Butch Latham never had to look at plans to build a classic Ford Hi-boy because he had everything filed away in his own memory banks.

Those memory banks were activated back in the 1950s when Butch first learned how to build a classic street rod as a member of The Igniters, a legendary local car club.

These highboy Fords were the hot-rodders build of choice when a young Chuck Berry did his first “duck walk” guitar show on stage.

This particular ‘29 Ford was Butch’s self-describedbetter build another one before I croak” car. He picked it up 8 years ago and mapped out a game plan like a veteran quarterback in a critical playoff game.

The car needed a fair amount of new sheet metal so Butch did what a veteran builder does best – he made the old Ford structurally sound before moving on to another phase in the project. He explained, “ it was pretty rough when I bought it so I boxed the frame before I moved on”.


Lessons learned in the 50s combined with common sense made this project relatively easy on most ways. Bear in mind that “easy” is a relative term in any car project, particularly when Butch brought a high level of talent and experience to the game.

He built this highboy based on years of painful study, so the first thing he settled on was a quick change Ford rear end with a 3:48 rear end. Butch knows how much a 4:11 rear end can make an engine protest on the highway. That, plus ease of installation and removal can make a car much easier to live with in a repair scenario.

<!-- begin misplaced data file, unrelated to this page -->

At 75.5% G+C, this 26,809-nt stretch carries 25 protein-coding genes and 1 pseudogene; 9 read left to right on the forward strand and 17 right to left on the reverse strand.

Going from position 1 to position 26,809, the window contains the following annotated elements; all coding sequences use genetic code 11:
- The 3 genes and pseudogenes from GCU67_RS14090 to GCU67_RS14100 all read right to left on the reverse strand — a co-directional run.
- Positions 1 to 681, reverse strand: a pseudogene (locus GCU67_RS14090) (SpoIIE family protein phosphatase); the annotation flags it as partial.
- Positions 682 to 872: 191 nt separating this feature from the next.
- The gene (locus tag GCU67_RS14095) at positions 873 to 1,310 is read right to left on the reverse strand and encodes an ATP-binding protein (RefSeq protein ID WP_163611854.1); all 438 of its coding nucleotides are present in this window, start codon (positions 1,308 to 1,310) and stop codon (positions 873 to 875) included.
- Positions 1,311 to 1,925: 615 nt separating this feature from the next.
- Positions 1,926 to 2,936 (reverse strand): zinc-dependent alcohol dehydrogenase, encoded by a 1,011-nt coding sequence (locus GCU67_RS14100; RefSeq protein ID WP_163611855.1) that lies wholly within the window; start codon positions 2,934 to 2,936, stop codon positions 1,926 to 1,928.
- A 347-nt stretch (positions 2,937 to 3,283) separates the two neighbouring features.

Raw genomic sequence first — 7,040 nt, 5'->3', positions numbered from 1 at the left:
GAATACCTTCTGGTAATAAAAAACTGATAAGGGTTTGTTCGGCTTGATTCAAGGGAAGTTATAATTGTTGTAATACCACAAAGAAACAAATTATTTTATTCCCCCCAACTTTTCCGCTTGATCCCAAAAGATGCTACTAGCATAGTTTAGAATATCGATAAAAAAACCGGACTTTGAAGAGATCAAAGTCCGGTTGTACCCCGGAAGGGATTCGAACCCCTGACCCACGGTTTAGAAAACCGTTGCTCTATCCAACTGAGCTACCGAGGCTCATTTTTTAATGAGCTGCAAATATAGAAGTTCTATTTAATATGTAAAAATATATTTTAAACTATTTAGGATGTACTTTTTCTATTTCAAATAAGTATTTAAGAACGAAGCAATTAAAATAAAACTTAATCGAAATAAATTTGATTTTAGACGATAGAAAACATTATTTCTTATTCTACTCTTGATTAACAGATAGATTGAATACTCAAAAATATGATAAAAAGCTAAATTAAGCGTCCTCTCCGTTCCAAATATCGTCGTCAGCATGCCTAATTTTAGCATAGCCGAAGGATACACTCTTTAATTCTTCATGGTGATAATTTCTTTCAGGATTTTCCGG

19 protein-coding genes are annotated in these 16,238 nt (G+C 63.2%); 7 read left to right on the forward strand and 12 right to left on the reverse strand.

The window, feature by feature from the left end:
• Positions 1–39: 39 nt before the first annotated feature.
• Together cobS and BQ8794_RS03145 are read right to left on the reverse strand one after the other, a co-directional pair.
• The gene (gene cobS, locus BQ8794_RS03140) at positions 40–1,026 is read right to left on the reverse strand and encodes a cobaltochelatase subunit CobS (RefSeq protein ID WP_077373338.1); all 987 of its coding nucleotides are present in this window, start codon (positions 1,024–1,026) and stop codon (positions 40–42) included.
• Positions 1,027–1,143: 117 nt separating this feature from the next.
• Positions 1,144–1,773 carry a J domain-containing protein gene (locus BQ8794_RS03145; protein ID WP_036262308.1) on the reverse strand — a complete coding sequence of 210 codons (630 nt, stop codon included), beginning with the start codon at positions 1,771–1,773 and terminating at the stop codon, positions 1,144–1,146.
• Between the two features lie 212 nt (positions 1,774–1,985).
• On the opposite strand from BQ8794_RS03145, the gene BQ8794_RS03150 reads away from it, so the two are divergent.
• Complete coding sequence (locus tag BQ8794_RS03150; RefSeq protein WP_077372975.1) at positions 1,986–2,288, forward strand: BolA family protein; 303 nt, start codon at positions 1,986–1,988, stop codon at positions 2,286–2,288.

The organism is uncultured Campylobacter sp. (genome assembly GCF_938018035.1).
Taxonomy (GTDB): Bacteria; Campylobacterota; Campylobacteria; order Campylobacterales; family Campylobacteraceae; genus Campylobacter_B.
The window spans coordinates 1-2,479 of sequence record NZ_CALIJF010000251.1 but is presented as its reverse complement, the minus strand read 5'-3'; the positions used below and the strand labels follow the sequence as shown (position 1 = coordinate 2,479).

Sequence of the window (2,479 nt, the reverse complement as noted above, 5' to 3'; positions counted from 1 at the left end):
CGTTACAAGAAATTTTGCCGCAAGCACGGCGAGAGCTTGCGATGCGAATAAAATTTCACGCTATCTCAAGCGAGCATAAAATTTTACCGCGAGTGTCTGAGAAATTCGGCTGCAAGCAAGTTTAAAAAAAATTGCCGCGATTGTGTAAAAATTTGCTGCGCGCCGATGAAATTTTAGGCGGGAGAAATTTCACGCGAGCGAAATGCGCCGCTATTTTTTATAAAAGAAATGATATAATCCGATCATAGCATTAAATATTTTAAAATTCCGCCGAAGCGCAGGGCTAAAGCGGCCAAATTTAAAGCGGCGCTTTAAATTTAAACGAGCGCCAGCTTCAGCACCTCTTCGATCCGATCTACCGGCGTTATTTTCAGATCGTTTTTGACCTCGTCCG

Butch continued with his all-Ford theme with a ‘39 Ford top loader because Butch explained, “you get a little more wind out“. He opted for 1935 Ford Kelsey wheels and a ‘36 Ford drive shaft because “back in the 50s anything went. There wasn’t a manual to build these things”.


The grille is Blue Oval as well (32 deuce Ford), and it created a little confusion at the show but again, this is a true-blue anything goes, 50s correct build.

Butch admits that using a small block Chevywould have cut the cost in half” but back in the 50s the average guy would have used a Ford flathead because there were literally hundreds of thousands available.

In contrast, the small block Chevy was brand new in the mid-50s and it would have been a far more expensive route for an engine.


This ‘29 Ford is barebones just like it would have been in 1957 so the floor is metal and the interior is strictly functional. Butch amitted “the floors are metal but you can still carry a case of beer”  The rumble seat is long gone – replaced by a fuel cell.

This old highboy is a throwback to how they were, not how people want them to be in 2012 because it’s a basic, Spartan vehicle designed to wring the best power to weight ratio out of a flathead equipped ride.


Butch is an older guy but he has no plans to change “what was” by adding a permanent roof, sound deadening, air conditioning and comfortable seats. This has tested his marriage because he’s been caught in the rain a few times with his wife and in every case he didn’t have the roof installed.

It’s a 4-bolt quick job, but Butch was pretty optimistic about the weather.

The other issue has been a chronic coil problem and Butch pointed out, “they make them in Mexico” so the flathead has stopped on a few occasions in wet weather.

The only thing that Butch really regrets about his commitment to period correct is the lack of fenders. He admitted, “You get pretty wet when the car kicks up rooster tails in the rain“.

Ultimately, Butch has built a work of art in this ‘29 highboy because the Ford is an original all metal car built by a man who was there twisting wrenches in the classic era of rock and roll and hot rods.

Butch never admitted to any succession plan for the hi-boy. In reality, this car belongs in the Smithsonian Institute as a tribute to the ingenuity, artistry and hard work that went into 50s hotrods.

One problem – they’ll have to pry it out of Butch’s hands.

Jerry Sutherland

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